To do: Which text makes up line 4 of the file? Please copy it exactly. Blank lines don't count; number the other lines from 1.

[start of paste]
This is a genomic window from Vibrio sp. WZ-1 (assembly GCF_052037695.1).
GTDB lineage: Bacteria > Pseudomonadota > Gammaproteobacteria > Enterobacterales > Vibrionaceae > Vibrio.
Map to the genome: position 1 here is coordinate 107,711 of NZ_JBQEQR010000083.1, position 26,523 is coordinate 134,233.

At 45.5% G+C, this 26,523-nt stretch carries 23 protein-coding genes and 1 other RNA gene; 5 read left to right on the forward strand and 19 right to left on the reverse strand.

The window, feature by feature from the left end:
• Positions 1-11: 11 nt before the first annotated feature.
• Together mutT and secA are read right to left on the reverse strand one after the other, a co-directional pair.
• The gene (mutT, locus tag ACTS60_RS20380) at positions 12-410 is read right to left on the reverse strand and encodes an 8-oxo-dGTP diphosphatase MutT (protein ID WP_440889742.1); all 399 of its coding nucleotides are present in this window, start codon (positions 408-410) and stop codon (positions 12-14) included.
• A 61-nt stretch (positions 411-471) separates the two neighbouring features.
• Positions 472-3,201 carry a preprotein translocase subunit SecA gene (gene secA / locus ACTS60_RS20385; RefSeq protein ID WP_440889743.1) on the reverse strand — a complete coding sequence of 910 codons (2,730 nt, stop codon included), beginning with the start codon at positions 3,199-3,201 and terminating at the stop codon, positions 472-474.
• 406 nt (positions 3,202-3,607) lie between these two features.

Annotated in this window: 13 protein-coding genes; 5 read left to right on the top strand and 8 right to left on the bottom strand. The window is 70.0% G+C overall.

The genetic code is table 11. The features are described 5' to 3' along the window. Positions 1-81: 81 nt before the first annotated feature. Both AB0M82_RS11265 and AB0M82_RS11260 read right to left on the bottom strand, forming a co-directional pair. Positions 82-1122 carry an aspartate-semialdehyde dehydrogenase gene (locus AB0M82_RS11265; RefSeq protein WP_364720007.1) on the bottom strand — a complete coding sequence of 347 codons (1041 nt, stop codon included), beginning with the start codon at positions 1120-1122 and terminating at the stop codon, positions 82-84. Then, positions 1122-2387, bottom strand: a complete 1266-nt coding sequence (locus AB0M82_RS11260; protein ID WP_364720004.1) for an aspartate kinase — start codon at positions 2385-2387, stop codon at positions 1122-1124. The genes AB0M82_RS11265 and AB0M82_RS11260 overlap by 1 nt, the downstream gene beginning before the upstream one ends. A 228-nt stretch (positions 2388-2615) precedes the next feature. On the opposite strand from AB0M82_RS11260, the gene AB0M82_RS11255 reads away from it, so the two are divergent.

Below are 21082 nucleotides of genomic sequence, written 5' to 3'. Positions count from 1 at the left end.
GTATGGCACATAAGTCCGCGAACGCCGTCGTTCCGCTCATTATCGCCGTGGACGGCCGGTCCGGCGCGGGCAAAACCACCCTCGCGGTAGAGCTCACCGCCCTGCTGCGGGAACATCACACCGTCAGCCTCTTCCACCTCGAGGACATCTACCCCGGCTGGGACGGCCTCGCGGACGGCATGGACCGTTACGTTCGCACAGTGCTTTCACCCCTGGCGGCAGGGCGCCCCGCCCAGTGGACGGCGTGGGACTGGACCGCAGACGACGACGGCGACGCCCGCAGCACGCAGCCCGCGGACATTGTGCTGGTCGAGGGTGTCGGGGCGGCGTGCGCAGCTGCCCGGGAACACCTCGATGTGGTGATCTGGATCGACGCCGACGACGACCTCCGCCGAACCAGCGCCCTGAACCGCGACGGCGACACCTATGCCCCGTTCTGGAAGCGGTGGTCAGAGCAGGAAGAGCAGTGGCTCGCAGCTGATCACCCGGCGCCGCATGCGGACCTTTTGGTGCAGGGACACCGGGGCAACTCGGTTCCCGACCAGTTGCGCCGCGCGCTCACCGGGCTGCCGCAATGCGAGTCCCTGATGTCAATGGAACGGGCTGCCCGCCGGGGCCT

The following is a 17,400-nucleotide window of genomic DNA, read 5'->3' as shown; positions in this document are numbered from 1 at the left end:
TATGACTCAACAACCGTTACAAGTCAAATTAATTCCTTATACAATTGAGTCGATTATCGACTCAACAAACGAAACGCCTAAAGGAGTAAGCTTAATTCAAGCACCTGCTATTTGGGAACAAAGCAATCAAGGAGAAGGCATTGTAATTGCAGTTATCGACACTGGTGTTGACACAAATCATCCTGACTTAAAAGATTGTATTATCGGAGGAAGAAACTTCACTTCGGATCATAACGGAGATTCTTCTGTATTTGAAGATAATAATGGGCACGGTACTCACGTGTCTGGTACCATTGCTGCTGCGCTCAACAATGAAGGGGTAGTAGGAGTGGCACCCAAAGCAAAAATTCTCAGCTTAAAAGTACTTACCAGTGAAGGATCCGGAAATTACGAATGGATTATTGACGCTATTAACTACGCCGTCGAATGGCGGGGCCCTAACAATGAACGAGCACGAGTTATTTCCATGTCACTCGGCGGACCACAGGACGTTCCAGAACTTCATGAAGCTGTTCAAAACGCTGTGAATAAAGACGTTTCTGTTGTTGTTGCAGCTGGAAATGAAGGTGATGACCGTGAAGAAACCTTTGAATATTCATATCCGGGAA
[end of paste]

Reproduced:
At 45.5% G+C, this 26,523-nt stretch carries 23 protein-coding genes and 1 other RNA gene; 5 read left to right on the forward strand and 19 right to left on the reverse strand.